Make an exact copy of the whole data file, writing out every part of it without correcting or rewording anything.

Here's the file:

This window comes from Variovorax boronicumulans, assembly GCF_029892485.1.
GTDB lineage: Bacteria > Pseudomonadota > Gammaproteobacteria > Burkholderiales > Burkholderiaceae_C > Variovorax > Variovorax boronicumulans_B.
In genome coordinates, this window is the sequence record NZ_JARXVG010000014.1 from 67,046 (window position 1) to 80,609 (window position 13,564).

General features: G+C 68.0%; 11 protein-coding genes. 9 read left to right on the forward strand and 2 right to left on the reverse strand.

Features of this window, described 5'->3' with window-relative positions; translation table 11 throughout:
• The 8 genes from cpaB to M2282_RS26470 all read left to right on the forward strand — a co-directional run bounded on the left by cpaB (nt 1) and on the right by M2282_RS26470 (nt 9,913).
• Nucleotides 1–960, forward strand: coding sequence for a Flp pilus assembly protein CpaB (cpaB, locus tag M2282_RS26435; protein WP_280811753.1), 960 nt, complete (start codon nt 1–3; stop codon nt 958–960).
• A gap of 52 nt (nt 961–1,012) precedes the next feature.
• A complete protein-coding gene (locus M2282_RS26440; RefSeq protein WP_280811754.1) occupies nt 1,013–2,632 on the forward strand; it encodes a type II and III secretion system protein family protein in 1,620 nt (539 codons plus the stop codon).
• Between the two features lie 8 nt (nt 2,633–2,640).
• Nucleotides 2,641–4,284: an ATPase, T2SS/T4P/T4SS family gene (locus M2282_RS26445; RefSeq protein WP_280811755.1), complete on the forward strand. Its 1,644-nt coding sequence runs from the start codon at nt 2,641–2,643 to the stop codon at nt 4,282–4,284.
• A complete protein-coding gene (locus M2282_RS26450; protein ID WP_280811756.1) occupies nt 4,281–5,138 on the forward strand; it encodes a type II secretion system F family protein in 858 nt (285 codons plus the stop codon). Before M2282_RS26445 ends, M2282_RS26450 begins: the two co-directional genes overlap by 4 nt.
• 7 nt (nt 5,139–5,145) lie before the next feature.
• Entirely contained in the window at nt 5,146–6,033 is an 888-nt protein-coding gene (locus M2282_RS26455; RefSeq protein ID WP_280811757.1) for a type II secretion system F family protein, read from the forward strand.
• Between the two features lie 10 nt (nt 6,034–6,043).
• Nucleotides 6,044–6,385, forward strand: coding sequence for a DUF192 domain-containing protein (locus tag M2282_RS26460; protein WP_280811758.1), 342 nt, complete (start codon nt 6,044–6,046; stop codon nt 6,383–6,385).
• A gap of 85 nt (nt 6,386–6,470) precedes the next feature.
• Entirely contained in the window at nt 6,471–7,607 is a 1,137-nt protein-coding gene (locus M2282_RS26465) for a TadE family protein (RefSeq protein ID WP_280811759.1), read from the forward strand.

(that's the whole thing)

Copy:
This window comes from Variovorax boronicumulans, assembly GCF_029892485.1.
GTDB lineage: Bacteria > Pseudomonadota > Gammaproteobacteria > Burkholderiales > Burkholderiaceae_C > Variovorax > Variovorax boronicumulans_B.
In genome coordinates, this window is the sequence record NZ_JARXVG010000014.1 from 67,046 (window position 1) to 80,609 (window position 13,564).

General features: G+C 68.0%; 11 protein-coding genes. 9 read left to right on the forward strand and 2 right to left on the reverse strand.

Features of this window, described 5'->3' with window-relative positions; translation table 11 throughout:
• The 8 genes from cpaB to M2282_RS26470 all read left to right on the forward strand — a co-directional run bounded on the left by cpaB (nt 1) and on the right by M2282_RS26470 (nt 9,913).
• Nucleotides 1–960, forward strand: coding sequence for a Flp pilus assembly protein CpaB (cpaB, locus tag M2282_RS26435; protein WP_280811753.1), 960 nt, complete (start codon nt 1–3; stop codon nt 958–960).
• A gap of 52 nt (nt 961–1,012) precedes the next feature.
• A complete protein-coding gene (locus M2282_RS26440; RefSeq protein WP_280811754.1) occupies nt 1,013–2,632 on the forward strand; it encodes a type II and III secretion system protein family protein in 1,620 nt (539 codons plus the stop codon).
• Between the two features lie 8 nt (nt 2,633–2,640).
• Nucleotides 2,641–4,284: an ATPase, T2SS/T4P/T4SS family gene (locus M2282_RS26445; RefSeq protein WP_280811755.1), complete on the forward strand. Its 1,644-nt coding sequence runs from the start codon at nt 2,641–2,643 to the stop codon at nt 4,282–4,284.
• A complete protein-coding gene (locus M2282_RS26450; protein ID WP_280811756.1) occupies nt 4,281–5,138 on the forward strand; it encodes a type II secretion system F family protein in 858 nt (285 codons plus the stop codon). Before M2282_RS26445 ends, M2282_RS26450 begins: the two co-directional genes overlap by 4 nt.
• 7 nt (nt 5,139–5,145) lie before the next feature.
• Entirely contained in the window at nt 5,146–6,033 is an 888-nt protein-coding gene (locus M2282_RS26455; RefSeq protein ID WP_280811757.1) for a type II secretion system F family protein, read from the forward strand.
• Between the two features lie 10 nt (nt 6,034–6,043).
• Nucleotides 6,044–6,385, forward strand: coding sequence for a DUF192 domain-containing protein (locus tag M2282_RS26460; protein WP_280811758.1), 342 nt, complete (start codon nt 6,044–6,046; stop codon nt 6,383–6,385).
• A gap of 85 nt (nt 6,386–6,470) precedes the next feature.
• Entirely contained in the window at nt 6,471–7,607 is a 1,137-nt protein-coding gene (locus M2282_RS26465) for a TadE family protein (RefSeq protein ID WP_280811759.1), read from the forward strand.